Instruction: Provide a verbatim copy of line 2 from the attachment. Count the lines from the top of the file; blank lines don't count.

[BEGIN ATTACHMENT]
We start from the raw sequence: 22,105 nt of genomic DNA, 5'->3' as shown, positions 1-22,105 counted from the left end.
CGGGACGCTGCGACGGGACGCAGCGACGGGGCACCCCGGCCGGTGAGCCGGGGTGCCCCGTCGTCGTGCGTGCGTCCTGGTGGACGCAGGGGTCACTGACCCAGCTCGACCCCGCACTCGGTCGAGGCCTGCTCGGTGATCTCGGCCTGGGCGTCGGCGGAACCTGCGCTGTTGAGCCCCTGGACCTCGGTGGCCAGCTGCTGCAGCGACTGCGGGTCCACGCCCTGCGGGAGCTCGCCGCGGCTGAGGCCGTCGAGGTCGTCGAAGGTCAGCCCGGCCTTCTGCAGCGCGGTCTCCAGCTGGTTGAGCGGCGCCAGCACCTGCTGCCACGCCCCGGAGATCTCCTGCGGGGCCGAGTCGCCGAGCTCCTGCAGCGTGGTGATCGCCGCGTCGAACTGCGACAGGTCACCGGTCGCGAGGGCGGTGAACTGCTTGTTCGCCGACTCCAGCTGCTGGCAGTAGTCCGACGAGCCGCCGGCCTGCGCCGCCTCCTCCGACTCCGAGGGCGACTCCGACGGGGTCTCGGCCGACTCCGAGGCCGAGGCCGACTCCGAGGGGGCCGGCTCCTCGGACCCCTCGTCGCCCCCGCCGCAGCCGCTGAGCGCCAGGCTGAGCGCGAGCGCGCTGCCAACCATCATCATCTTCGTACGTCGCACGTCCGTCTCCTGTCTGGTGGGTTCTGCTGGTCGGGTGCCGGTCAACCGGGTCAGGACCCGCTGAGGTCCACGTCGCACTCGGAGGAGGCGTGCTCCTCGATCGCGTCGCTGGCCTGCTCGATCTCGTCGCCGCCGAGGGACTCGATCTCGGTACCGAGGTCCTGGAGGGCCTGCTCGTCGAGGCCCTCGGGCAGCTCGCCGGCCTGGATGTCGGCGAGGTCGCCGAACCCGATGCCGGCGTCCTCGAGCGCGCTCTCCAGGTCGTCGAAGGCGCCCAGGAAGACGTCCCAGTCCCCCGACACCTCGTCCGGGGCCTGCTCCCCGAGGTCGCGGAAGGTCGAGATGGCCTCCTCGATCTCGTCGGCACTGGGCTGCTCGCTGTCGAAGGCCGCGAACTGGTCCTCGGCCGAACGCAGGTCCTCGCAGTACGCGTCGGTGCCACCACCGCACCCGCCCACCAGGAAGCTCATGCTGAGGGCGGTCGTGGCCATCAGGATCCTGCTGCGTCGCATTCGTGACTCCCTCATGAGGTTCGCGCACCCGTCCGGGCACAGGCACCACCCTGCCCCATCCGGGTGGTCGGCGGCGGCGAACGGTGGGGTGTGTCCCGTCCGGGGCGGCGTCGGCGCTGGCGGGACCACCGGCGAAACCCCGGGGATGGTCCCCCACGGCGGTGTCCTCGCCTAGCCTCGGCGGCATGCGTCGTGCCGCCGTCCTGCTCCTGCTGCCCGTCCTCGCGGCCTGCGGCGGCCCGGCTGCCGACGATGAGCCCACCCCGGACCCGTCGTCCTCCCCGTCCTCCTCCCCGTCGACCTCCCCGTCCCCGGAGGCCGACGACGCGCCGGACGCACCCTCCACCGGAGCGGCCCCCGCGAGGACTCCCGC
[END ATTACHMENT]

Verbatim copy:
CGGGACGCTGCGACGGGACGCAGCGACGGGGCACCCCGGCCGGTGAGCCGGGGTGCCCCGTCGTCGTGCGTGCGTCCTGGTGGACGCAGGGGTCACTGACCCAGCTCGACCCCGCACTCGGTCGAGGCCTGCTCGGTGATCTCGGCCTGGGCGTCGGCGGAACCTGCGCTGTTGAGCCCCTGGACCTCGGTGGCCAGCTGCTGCAGCGACTGCGGGTCCACGCCCTGCGGGAGCTCGCCGCGGCTGAGGCCGTCGAGGTCGTCGAAGGTCAGCCCGGCCTTCTGCAGCGCGGTCTCCAGCTGGTTGAGCGGCGCCAGCACCTGCTGCCACGCCCCGGAGATCTCCTGCGGGGCCGAGTCGCCGAGCTCCTGCAGCGTGGTGATCGCCGCGTCGAACTGCGACAGGTCACCGGTCGCGAGGGCGGTGAACTGCTTGTTCGCCGACTCCAGCTGCTGGCAGTAGTCCGACGAGCCGCCGGCCTGCGCCGCCTCCTCCGACTCCGAGGGCGACTCCGACGGGGTCTCGGCCGACTCCGAGGCCGAGGCCGACTCCGAGGGGGCCGGCTCCTCGGACCCCTCGTCGCCCCCGCCGCAGCCGCTGAGCGCCAGGCTGAGCGCGAGCGCGCTGCCAACCATCATCATCTTCGTACGTCGCACGTCCGTCTCCTGTCTGGTGGGTTCTGCTGGTCGGGTGCCGGTCAACCGGGTCAGGACCCGCTGAGGTCCACGTCGCACTCGGAGGAGGCGTGCTCCTCGATCGCGTCGCTGGCCTGCTCGATCTCGTCGCCGCCGAGGGACTCGATCTCGGTACCGAGGTCCTGGAGGGCCTGCTCGTCGAGGCCCTCGGGCAGCTCGCCGGCCTGGATGTCGGCGAGGTCGCCGAACCCGATGCCGGCGTCCTCGAGCGCGCTCTCCAGGTCGTCGAAGGCGCCCAGGAAGACGTCCCAGTCCCCCGACACCTCGTCCGGGGCCTGCTCCCCGAGGTCGCGGAAGGTCGAGATGGCCTCCTCGATCTCGTCGGCACTGGGCTGCTCGCTGTCGAAGGCCGCGAACTGGTCCTCGGCCGAACGCAGGTCCTCGCAGTACGCGTCGGTGCCACCACCGCACCCGCCCACCAGGAAGCTCATGCTGAGGGCGGTCGTGGCCATCAGGATCCTGCTGCGTCGCATTCGTGACTCCCTCATGAGGTTCGCGCACCCGTCCGGGCACAGGCACCACCCTGCCCCATCCGGGTGGTCGGCGGCGGCGAACGGTGGGGTGTGTCCCGTCCGGGGCGGCGTCGGCGCTGGCGGGACCACCGGCGAAACCCCGGGGATGGTCCCCCACGGCGGTGTCCTCGCCTAGCCTCGGCGGCATGCGTCGTGCCGCCGTCCTGCTCCTGCTGCCCGTCCTCGCGGCCTGCGGCGGCCCGGCTGCCGACGATGAGCCCACCCCGGACCCGTCGTCCTCCCCGTCCTCCTCCCCGTCGACCTCCCCGTCCCCGGAGGCCGACGACGCGCCGGACGCACCCTCCACCGGAGCGGCCCCCGCGAGGACTCCCGC